Aztec Double-Headed Serpent (Detail)

Translation Fundraiser

In order for students around the world to be able to learn about history for free, we must provide content in many different languages. Donate today and help us translate so that we can make a truly global impact. Thank you!
$950 / $3000

Illustration

Mark Cartwright
by Neil Henderson
published on 03 January 2014
Send to Google Classroom:

A detail of the celebrated Aztec double-headed serpent. It is made from wood covered in turquoise mosaic, spondylus (red) and conch (white) shell. The eyes would have been rendered with inlay, probably of iron pyrite. The piece is believed to have been part of a ceremonial costume, worn as a pectoral. The snake was a potent image in Aztec religion and strongly associated with several deities, notably Quetzalcoatl. 15th-16th century CE. (British Museum, London)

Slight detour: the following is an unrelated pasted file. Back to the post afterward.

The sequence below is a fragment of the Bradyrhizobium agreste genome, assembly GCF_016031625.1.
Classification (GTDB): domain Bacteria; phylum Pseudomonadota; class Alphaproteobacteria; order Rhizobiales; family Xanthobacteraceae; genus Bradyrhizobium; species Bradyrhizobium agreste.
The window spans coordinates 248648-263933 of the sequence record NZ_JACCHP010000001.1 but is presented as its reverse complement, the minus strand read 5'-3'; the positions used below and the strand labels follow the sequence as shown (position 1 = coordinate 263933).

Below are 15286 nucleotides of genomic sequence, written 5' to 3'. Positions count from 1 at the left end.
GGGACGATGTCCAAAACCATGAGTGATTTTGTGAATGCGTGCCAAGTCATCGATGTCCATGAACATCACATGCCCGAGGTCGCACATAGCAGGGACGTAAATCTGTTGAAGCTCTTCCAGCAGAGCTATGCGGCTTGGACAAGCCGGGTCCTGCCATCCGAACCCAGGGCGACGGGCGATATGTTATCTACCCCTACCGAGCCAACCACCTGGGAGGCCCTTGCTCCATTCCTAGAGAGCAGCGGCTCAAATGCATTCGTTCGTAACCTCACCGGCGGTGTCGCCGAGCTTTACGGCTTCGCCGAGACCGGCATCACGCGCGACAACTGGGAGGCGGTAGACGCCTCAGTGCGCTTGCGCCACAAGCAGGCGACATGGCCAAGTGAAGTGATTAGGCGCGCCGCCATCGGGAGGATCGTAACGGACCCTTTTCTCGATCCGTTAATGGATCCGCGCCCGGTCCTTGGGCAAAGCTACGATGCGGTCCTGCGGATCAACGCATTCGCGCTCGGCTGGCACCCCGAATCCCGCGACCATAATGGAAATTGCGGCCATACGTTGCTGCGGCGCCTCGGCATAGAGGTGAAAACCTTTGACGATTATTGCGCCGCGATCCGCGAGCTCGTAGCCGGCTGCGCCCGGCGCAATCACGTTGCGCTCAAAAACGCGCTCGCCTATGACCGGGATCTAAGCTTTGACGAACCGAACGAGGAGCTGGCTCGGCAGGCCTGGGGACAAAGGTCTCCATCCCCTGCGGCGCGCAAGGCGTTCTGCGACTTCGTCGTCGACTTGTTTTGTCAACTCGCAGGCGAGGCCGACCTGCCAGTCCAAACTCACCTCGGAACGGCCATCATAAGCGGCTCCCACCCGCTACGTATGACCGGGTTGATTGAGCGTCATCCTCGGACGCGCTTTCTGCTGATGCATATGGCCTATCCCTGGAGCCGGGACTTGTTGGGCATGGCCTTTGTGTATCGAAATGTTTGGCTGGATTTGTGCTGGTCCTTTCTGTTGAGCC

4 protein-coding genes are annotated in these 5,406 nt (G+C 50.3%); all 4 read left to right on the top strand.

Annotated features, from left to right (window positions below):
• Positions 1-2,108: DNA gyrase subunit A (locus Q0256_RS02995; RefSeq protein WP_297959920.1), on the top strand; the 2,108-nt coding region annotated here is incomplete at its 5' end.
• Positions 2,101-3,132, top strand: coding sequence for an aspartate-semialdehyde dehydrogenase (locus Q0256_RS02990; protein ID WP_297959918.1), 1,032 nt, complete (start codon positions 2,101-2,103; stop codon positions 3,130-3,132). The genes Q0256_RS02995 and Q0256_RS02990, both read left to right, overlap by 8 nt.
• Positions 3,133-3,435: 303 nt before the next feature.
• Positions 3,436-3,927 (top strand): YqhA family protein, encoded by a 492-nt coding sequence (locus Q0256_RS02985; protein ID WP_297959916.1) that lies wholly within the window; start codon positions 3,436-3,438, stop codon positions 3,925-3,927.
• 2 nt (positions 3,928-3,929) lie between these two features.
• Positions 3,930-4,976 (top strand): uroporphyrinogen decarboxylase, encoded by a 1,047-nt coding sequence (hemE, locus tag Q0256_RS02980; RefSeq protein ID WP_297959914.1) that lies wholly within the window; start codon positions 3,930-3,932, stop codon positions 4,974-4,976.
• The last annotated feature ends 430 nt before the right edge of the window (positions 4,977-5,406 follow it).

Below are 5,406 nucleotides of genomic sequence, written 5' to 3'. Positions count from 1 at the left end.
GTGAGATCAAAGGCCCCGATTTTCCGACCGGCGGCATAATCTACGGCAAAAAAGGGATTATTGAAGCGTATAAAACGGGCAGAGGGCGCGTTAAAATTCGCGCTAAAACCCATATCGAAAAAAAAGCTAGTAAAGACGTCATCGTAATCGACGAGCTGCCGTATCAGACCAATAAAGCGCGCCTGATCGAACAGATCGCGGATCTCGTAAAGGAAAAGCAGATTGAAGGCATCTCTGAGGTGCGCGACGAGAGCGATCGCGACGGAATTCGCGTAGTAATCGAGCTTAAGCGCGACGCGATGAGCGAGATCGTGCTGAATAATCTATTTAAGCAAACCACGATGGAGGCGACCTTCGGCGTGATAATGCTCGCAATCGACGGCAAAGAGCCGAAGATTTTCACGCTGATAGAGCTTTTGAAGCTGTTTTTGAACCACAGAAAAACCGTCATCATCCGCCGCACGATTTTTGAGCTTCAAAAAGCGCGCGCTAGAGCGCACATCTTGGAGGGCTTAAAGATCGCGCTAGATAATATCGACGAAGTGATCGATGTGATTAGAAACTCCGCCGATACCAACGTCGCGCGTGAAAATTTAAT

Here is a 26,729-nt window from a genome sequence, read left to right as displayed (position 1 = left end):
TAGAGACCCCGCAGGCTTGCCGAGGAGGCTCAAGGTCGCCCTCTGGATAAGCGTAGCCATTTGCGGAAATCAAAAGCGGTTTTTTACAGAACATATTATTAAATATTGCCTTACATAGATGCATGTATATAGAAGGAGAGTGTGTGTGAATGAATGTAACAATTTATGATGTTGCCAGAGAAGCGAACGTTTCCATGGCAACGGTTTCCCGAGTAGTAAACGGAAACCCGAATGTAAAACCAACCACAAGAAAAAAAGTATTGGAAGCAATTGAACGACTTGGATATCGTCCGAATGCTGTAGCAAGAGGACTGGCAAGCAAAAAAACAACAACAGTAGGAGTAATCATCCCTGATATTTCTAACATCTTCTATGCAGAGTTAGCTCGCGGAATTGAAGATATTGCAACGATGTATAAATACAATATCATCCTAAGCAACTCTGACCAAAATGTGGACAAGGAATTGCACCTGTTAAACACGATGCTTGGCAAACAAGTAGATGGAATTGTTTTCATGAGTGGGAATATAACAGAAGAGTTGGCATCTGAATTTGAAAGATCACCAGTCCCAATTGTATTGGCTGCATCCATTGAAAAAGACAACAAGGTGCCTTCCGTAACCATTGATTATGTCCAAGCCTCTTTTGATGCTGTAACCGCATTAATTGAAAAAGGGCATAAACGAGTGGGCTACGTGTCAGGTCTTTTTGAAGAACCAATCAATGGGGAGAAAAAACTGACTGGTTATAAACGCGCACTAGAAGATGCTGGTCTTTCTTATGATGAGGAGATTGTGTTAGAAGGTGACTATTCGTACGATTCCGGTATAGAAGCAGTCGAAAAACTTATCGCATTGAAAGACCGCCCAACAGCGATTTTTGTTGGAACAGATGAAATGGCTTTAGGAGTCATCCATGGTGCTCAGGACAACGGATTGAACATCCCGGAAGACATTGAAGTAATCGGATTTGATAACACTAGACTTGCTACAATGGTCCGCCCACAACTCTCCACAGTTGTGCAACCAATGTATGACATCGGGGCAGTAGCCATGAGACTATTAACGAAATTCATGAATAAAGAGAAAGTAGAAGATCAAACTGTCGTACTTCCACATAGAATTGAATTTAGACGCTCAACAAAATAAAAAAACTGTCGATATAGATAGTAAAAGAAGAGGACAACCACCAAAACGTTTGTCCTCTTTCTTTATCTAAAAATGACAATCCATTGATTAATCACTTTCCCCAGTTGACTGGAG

Remove Ads

Advertisement

References

Cite This Work

APA Style

Henderson, N. (2014, January 03). Aztec Double-Headed Serpent (Detail). World History Encyclopedia. Retrieved from https://www.worldhistory.org/image/2199/aztec-double-headed-serpent-detail/

Chicago Style

Henderson, Neil. "Aztec Double-Headed Serpent (Detail)." World History Encyclopedia. Last modified January 03, 2014. https://www.worldhistory.org/image/2199/aztec-double-headed-serpent-detail/.

MLA Style

Henderson, Neil. "Aztec Double-Headed Serpent (Detail)." World History Encyclopedia. World History Encyclopedia, 03 Jan 2014. Web. 29 Nov 2021.

Membership